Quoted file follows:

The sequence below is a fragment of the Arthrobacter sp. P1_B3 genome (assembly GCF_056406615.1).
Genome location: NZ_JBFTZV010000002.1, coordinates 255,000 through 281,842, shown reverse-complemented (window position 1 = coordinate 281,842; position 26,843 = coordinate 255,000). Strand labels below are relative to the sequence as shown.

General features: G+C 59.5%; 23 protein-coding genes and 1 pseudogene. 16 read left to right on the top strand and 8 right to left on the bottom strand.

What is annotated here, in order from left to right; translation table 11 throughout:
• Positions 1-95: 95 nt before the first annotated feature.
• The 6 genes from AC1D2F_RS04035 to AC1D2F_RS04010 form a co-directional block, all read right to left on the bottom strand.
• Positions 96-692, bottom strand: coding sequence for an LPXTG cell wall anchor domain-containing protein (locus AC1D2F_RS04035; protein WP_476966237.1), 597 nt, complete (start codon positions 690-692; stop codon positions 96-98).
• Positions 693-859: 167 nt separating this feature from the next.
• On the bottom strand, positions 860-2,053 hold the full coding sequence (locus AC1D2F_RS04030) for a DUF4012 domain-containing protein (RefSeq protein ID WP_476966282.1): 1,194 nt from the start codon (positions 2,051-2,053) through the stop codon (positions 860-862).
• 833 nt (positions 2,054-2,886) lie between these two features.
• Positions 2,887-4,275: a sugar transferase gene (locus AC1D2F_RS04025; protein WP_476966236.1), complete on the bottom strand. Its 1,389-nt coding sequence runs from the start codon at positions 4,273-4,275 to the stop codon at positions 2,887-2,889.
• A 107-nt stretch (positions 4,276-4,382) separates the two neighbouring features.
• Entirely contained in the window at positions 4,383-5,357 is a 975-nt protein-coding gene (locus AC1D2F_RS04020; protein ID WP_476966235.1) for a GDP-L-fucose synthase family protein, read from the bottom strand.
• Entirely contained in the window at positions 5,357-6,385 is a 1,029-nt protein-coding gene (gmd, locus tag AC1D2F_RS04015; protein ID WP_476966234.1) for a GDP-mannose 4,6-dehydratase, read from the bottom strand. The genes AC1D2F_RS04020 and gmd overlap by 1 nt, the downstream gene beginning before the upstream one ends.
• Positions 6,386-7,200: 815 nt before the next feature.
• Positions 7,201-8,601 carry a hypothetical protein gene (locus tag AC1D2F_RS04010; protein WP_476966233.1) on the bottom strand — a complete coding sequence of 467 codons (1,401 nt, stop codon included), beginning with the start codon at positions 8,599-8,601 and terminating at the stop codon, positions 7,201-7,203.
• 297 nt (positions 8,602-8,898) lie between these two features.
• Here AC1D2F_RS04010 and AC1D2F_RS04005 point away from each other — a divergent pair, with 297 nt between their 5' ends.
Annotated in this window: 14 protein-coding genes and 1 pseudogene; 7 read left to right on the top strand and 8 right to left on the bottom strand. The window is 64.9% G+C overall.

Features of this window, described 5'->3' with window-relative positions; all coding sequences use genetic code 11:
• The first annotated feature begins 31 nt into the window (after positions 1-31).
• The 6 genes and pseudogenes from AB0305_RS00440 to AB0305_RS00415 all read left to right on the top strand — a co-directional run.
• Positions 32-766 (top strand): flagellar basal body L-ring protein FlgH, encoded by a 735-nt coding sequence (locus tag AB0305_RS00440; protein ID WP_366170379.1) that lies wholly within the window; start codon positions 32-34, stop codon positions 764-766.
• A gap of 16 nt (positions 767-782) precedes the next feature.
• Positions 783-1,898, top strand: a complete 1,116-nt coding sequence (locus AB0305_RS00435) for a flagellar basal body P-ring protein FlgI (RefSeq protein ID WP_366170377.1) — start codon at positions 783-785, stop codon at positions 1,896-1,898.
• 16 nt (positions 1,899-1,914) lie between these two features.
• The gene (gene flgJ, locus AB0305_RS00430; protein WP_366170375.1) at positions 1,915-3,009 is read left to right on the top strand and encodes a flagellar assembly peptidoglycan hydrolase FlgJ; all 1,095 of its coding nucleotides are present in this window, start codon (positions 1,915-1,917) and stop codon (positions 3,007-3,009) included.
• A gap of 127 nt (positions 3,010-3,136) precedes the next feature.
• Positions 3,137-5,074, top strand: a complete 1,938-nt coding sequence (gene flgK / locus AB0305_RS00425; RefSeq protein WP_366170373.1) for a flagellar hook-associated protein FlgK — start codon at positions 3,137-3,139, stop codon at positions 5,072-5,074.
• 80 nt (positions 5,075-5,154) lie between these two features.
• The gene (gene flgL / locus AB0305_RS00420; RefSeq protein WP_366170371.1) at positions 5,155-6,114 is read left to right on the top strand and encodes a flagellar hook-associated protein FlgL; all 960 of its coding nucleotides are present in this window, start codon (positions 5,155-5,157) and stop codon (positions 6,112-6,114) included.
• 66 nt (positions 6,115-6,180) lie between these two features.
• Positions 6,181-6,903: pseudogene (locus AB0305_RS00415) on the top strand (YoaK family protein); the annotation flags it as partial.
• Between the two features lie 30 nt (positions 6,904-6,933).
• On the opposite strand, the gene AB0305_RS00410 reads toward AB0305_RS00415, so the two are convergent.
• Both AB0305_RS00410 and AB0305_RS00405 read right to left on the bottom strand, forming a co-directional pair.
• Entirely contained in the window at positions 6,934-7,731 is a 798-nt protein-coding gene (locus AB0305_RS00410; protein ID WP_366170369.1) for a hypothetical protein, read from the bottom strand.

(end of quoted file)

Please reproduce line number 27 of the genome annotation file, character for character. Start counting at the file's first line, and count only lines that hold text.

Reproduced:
• The gene (gene flgJ, locus AB0305_RS00430; protein WP_366170375.1) at positions 1,915-3,009 is read left to right on the top strand and encodes a flagellar assembly peptidoglycan hydrolase FlgJ; all 1,095 of its coding nucleotides are present in this window, start codon (positions 1,915-1,917) and stop codon (positions 3,007-3,009) included.